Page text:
Àyìnlá was fond of incessant proverbs or jibes aimed at women. According to Fadipe Israel in his work, Understanding Standpoints on Women Through a Patriarchal Voice: a Study of Àyìnlá Ọmọwúrà’s Music, he noted that 'Àyìnlá is a chip of the old block himself who gave orchestration to his people‟s cultural practices…identified four distinct issues-polygamy, prostitution, skin bleaching, and women’s submission.'

Àyìnlá on prostitution

The idea of prostitution is not a contemporary topic. It has been a major thematic area of discussion in the 1970s as much as it is now. Àyìnlá's music cut across this discussion in his discography titled Panṣágà rántí ọjọ́ ọ̀la, he noted:

Panṣágà rántí ọjọ́ ọ̀la

Panṣágà rántí ọjọ́ ọ̀la

Kí o ronú ẹwò

Kóo tún bọ́

Àwọn tó ngùn ẹ́ bí ẹṣin

Tí o bá pè wọ́n

Wọn á mó e lójú


Adulteress remember tomorrow

Adulteress remember tomorrow

You had better have a rethink

And change.

Those who ride you like Horse

When you call them

They derogate you.

In this song, He classified the sexual adventures of the adulteress to that of a woman with no thought of the future and derisively reduces her to the Horse they ride. However, he ended the note with a warning towards such women.

Polemics on women that bleach their skin

It should be noted that one of the post-colonialism sociological effects in Nigeria was skin bleaching. According to Franklin I. in his research titled Living in a Barbie World: Skin Bleaching and the Preference for Fair Skin in India, Nigeria, and Thailand, he noted that: 'colonisation was attributed for this behaviour in Nigeria, and that association of whiteness with materialism and social privilege led people to skin bleaching in developing countries.'

However, in addressing this ill, Àyìnlá sang that:

Ọmọge ìwòyí,

O fẹ́ bayé jẹ́

Dúró bí Ọlọ́run bá ṣe dá e

Má ba àwọ̀ jẹ́ fún ẹni bíẹ

Kán má bàá ṣì ẹ́ mà torí afẹ́ ayé

O b'óra tán o di òyìnbó


Young ladies of these days

You want to corrupt the world

Stay put on how God created your

Don't spoil your skin for your parents

So that you won't be mistaken for someone else

You bleached and now you have turned into a white person.

Àyìnlá on Political Topics

It is important to note that the history of Nigeria in the 1970s cannot be mentioned without its sociological impacts, especially in the context of music. Various musicians treated the subject of civilian and military government in their music. Àyìnlá on Ẹ̀yin Òṣèlú Wa, he noted that:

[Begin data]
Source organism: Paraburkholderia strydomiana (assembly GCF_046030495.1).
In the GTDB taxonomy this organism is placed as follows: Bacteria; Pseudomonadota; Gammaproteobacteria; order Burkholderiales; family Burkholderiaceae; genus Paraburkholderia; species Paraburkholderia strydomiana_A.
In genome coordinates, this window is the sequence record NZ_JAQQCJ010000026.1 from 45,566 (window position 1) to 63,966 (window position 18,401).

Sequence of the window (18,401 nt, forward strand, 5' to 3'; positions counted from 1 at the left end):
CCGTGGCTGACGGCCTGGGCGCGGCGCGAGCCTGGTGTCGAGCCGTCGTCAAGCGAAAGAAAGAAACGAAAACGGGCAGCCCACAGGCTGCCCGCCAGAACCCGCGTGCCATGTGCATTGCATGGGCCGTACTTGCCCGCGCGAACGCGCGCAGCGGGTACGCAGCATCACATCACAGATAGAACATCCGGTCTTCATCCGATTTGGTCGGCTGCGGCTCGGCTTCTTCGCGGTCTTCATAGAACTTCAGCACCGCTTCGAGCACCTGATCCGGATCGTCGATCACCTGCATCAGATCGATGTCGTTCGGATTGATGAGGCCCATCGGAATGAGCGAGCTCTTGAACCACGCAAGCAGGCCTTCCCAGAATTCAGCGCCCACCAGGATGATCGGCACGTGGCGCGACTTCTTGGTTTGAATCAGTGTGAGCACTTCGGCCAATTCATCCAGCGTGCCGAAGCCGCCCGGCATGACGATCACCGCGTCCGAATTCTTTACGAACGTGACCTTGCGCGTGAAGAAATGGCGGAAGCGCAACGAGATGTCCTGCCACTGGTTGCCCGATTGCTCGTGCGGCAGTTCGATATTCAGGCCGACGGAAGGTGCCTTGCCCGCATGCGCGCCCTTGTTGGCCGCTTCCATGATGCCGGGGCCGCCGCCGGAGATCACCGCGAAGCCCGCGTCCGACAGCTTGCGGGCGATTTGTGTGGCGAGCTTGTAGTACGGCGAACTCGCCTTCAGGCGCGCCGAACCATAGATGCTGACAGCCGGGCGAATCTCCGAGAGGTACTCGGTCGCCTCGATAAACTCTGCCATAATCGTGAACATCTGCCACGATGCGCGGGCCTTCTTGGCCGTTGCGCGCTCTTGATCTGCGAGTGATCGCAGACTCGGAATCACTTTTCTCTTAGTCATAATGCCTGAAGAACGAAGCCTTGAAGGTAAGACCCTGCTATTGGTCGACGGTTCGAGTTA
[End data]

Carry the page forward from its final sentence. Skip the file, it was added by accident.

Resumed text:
K’okùnrin rí ejò, kí Obìnrin pá

Kí ni àwa n'fẹ́?

Kí ejò má ṣe lọ là wá n’fẹ́

K’álágbádá kó k’agbádá

Ká jo má ṣe Ìjọba kò l'èèwọ̀

Ki Nàìjíríà ṣà ti r’ójú


If a man sees a snake and a woman kills it

What do we want?

The snake must not go, that's what we want

Whether civilian or not

Let us rule together

In as much Nigeria is at peace.

Àyìnlá infuses a metaphorical analysis by comparing the government tussle between civilians and the military to citing a snake and noting safety first as the only thing that matters and not who kills the snake.

In Ẹ fara mọ́'mobọ́lájí, Àyìnlá beseeches the people to accommodate Brigadier Mobolaji Johnson’s tenement rate policy in Lagos state. He enjoined Lagosians not to kick against his government policy but they should give support to Johnson and he lectured his listeners on the process of the payment of the tenement rate.

Àyìnlá's Death

Various sources have written about Àyìnlá's sudden death. However, on May 6, 1980, Àyìnlá who had been at loggerhead with his manager and friend, Bayewu went to a bar where Bayewu was and their discussion escalated into a brawl which ended with Bayewu stabbing Àyìnlá in the head with a beer mug.


Àyìnlá did not only serve entertainment purposes, it also discussed major themes in Nigerian society. He recorded 22 albums in total and his record label, EMI, recorded at least 50,000 sales on the album. Àyìnlá's costly appearances earned him the alias, Alhaji Costly. He lived a flamboyant life yet values moral ethics in society.


“☕️.” 2022. YouTube.

Adedayo, Festus. 2017. “Ayinla Omowura: 37 years after the sybarite.” TheCable.

Adedayo, Festus. 2020. Ayinla Omowura: Life and Times of an Apala Legend. N.p.: Noirledge Publishing.

Adedayo, Festus. 2020. “Egbaland, May 6 and Ayinla Omowura - The NEWS.” The NEWS Nigeria.

“Ayinla Ọmọwura kò kàwé, àmọ́ ó kópa sí àgbéga orin àti èdè Yorùbá.” 2019. BBC.

“Ayinla Omowura: Life and Times of an Apala Legend on #BooksSplash #Part1.” 2020. YouTube.

Fadipe, Isreal. n.d. “Understanding Standpoints on Women Through a Patriarchal Voice: a Study of Ayinla Omowura's music.”

Labisi, Sekinat A. 2012. “Traditional Music in Nigeria: Example of Ayinla Omowura's Music.” Developing Countries Studies 2 (10): 108-118.